We would be well placed to do that. I am not calling for that role to come to PIRC as an organisation, but I recognise that, having gained the expertise and body of experience that we have gained, that would perhaps make sense. I appreciate that such a model would be a huge transformation of the police complaints oversight system in Scotland, but perhaps that change is necessary in the new environment to ensure public confidence and ensure that we have a police complaints system that is seen to be independent and fair.

As you have said, an essential component would be ensuring a proportionate approach. As you have suggested, there could be a role for triaging. We could have a role in receiving, recording and directing complaints to the appropriate organisation. That might be a solution.

The Convener

I want to put the scale of the problem in context. I note from 2016-17 data that it appears that PIRC was asked to review the handling of fewer than 5 per cent of the complaints that were made about the police. Accordingly, most complaints are not subject to any independent oversight. It is clear that Police Scotland’s failure in that respect and the 95 per cent figure are very worrying. What can be done?

Kate Frame

That could be viewed in another way. Perhaps Police Scotland is improving its complaints-handling process and a smaller proportion of complainers are coming to us, but I am not in a position to come down on either side of that argument. I am presenting the alternative version. I suppose that the issue goes back to the model that Mr Johnson referred to in which complaints go to an independent organisation with a view to triaging them out to the appropriate recipients.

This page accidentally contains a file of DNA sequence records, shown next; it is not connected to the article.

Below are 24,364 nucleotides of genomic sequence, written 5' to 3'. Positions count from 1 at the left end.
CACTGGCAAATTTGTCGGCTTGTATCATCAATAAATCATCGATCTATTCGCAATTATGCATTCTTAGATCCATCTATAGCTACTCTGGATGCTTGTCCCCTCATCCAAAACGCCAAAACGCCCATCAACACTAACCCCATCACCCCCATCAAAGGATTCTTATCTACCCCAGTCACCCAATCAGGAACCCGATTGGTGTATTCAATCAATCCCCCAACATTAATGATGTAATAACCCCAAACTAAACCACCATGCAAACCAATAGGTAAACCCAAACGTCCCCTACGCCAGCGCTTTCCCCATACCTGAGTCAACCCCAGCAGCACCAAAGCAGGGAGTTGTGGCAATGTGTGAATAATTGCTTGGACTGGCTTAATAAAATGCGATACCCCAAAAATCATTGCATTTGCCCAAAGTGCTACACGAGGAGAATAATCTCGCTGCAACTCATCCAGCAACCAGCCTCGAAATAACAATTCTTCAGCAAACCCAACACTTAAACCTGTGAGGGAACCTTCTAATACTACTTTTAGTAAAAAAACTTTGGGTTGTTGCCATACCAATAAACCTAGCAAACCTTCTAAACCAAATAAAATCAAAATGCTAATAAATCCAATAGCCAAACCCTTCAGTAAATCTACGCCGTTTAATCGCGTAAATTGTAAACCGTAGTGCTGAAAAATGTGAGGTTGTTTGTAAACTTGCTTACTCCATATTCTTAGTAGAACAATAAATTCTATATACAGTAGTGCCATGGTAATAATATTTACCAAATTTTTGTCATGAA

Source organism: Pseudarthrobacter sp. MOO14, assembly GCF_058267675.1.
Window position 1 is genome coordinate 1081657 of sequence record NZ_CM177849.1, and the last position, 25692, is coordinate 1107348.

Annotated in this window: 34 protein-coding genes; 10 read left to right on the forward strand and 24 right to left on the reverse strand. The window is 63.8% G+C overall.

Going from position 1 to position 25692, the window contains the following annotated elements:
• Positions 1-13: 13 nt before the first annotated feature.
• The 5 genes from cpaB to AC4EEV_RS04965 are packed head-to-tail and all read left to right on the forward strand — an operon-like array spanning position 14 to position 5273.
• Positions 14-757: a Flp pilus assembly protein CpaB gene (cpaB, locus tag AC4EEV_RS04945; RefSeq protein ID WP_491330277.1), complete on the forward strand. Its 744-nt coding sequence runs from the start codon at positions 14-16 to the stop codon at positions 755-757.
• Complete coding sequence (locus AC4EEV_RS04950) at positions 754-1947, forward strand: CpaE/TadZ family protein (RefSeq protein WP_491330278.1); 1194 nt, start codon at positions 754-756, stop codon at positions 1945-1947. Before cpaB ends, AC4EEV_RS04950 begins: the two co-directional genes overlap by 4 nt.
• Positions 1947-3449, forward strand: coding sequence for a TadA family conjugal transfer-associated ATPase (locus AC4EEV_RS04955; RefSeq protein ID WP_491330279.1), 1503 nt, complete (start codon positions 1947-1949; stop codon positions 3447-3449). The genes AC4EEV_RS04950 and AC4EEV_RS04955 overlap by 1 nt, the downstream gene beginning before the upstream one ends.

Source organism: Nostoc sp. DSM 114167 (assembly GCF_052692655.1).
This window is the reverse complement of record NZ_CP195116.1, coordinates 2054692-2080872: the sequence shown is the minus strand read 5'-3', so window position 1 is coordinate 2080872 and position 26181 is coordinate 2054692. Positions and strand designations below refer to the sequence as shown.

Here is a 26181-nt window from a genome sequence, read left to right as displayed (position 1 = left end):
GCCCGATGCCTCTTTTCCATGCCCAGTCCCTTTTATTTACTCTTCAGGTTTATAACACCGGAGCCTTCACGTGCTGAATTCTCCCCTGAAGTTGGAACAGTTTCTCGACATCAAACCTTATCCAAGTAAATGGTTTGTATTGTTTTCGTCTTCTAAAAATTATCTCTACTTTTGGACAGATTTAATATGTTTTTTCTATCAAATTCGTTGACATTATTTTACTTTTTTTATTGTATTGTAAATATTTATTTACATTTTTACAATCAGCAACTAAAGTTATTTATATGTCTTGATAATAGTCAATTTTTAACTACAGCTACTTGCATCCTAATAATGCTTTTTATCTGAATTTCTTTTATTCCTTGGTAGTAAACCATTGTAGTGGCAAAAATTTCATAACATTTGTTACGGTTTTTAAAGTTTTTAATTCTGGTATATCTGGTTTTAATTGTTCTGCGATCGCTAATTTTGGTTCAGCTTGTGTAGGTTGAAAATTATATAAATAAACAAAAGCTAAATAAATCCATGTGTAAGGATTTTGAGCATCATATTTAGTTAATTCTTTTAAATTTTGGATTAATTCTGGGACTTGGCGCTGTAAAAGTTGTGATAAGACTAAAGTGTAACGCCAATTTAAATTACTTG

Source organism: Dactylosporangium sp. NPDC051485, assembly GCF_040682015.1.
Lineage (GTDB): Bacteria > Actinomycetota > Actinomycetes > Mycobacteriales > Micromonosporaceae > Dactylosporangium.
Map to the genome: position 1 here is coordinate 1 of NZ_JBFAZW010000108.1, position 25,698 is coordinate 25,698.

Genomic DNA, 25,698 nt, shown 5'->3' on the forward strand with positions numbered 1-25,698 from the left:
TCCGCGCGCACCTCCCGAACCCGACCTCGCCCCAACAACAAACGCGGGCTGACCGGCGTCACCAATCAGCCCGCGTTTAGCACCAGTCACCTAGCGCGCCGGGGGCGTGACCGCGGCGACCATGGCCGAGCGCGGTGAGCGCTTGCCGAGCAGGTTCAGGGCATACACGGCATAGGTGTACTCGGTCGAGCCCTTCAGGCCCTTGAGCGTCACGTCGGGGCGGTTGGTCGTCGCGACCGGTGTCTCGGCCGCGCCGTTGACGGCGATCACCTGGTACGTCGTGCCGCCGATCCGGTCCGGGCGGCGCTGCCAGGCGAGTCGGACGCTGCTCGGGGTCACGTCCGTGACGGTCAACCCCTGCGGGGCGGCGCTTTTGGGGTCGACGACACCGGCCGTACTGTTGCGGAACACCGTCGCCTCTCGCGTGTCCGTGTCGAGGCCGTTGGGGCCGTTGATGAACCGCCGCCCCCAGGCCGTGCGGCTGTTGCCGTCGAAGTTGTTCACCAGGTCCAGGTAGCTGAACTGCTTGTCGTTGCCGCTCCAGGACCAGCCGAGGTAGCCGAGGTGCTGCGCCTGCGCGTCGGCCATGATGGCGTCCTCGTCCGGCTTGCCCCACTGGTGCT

The Convener

So, without knowing all the facts, that would seem to cover the problem and get over any perception that the police might not want to pass over certain complaints.

Kate Frame

Yes. I think so.

The Convener

That is helpful. I think that we are going back to Liam Kerr.

Liam Kerr

I am not convinced that we are, convener.

The Convener

In that case, I will ask a question.

The 2012 act provides the potential for PIRC to investigate any circumstances in which there is an indication that a serving police officer has committed a crime. PIRC is concerned that there have been instances in which Police Scotland has not progressed such matters, thereby negating the possibility of an independent PIRC investigation. That is the same issue to an extent. How should the process work when there is a failure with such matters? You have already mentioned the triage system, which could possibly be implemented. If that is happening regularly, can you suggest anything else?

11:15  

John McSporran